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Schistocerca cancellata locust – gregarious phase

Schistocerca cancellata locust - gregarious phase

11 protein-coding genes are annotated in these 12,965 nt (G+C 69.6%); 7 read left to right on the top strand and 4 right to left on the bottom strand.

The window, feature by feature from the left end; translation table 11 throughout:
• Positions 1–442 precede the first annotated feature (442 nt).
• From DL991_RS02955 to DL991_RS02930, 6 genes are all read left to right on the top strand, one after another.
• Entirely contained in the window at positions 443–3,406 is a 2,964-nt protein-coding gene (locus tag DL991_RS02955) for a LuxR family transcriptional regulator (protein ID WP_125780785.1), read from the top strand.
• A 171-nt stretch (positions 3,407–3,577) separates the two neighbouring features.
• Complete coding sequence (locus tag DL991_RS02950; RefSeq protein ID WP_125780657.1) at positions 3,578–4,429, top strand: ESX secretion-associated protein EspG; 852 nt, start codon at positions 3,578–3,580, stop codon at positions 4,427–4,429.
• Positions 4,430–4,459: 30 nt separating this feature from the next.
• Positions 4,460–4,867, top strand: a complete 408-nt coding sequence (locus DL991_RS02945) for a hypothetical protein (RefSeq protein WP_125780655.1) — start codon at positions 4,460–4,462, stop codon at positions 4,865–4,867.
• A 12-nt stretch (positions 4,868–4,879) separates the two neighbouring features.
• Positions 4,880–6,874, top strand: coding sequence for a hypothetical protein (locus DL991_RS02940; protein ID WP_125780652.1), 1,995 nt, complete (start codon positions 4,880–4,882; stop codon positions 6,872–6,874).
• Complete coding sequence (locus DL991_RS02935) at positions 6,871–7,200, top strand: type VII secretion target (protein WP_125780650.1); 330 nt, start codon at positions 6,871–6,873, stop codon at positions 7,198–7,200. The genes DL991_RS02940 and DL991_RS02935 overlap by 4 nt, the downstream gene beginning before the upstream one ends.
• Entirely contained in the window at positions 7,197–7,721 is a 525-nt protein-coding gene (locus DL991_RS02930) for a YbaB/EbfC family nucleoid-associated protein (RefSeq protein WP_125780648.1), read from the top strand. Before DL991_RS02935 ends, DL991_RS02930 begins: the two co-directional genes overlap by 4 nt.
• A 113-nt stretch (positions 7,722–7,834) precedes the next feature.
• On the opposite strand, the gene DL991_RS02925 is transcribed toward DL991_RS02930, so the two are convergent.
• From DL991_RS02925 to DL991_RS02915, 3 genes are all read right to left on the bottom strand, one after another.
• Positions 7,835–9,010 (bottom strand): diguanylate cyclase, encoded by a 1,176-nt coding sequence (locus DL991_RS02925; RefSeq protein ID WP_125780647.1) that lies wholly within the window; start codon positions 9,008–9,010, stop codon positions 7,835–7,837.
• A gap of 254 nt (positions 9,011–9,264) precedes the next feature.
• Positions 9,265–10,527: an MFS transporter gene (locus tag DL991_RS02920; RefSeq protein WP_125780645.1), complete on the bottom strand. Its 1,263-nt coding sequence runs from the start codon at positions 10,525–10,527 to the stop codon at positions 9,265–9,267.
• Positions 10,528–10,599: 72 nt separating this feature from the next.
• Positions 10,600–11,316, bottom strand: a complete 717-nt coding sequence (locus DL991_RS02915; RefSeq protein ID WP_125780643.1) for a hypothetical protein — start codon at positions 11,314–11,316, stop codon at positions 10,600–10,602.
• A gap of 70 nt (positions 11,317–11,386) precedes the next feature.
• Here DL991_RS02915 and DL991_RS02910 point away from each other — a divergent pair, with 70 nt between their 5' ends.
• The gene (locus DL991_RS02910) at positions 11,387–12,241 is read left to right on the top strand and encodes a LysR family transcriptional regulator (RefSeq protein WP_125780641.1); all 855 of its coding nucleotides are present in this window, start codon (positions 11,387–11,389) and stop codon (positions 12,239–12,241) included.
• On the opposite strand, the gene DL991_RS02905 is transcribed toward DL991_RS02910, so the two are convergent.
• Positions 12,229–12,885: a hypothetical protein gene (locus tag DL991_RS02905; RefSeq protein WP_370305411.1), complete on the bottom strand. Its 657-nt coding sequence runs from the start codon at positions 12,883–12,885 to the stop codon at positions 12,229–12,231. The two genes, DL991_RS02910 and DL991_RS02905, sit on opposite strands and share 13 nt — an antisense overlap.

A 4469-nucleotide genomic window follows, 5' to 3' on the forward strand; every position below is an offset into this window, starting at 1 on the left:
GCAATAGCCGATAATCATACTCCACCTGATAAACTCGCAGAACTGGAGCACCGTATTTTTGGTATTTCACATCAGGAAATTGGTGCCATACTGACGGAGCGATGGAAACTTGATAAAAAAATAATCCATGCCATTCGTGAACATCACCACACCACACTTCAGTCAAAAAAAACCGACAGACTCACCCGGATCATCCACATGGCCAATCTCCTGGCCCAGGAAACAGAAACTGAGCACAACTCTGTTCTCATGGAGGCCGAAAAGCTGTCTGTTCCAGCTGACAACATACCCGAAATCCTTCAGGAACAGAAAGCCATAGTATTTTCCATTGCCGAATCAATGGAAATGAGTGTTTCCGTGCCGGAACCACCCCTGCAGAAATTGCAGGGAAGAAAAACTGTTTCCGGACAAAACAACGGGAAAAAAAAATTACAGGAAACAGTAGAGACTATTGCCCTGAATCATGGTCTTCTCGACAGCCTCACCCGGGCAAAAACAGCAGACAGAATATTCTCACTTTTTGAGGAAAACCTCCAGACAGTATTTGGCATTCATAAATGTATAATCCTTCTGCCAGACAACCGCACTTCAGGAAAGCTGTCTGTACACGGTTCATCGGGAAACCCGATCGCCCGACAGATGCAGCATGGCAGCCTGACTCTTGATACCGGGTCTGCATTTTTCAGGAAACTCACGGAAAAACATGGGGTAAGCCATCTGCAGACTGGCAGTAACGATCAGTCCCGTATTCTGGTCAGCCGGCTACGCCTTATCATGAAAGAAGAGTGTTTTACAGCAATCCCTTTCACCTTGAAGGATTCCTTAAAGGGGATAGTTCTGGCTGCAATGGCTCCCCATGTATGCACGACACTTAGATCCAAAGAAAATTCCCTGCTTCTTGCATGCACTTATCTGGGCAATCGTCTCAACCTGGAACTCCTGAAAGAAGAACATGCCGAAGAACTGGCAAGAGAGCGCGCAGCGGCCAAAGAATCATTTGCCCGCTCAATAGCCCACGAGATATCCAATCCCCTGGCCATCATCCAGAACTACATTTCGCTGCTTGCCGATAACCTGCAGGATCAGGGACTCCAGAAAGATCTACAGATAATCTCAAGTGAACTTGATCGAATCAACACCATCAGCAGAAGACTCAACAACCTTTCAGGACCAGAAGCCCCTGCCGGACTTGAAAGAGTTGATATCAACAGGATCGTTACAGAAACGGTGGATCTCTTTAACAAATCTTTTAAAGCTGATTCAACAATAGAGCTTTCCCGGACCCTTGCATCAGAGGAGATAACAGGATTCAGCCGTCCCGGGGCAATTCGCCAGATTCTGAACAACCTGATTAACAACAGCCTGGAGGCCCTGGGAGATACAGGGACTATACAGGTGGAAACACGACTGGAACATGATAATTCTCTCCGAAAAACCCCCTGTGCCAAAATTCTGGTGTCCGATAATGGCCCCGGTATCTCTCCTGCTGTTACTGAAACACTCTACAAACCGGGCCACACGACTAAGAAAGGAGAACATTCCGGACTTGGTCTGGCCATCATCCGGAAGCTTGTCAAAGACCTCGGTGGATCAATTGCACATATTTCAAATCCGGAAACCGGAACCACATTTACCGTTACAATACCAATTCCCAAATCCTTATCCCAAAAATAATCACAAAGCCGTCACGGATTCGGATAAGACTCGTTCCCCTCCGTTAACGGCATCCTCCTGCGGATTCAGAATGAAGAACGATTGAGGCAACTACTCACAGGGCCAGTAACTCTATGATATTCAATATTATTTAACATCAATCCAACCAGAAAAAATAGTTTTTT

The South American locust Schistocerca cancellata had not been seen in massive swarms in nearly 60 years before 2015. Researchers are now studying the locust to learn about the triggers that drive the locusts’ switch to their swarming phase. Here, adult females in their swarm, or “gregarious,” phase lay eggs in the soil. Normally they lay solitary egg pods, but during swarming they lay eggs in groups, which then further drives the swarm numbers and behavior when the nymphs hatch. (Photo originally published in Pocco et al 2019, Annals of the Entomological Society of America)

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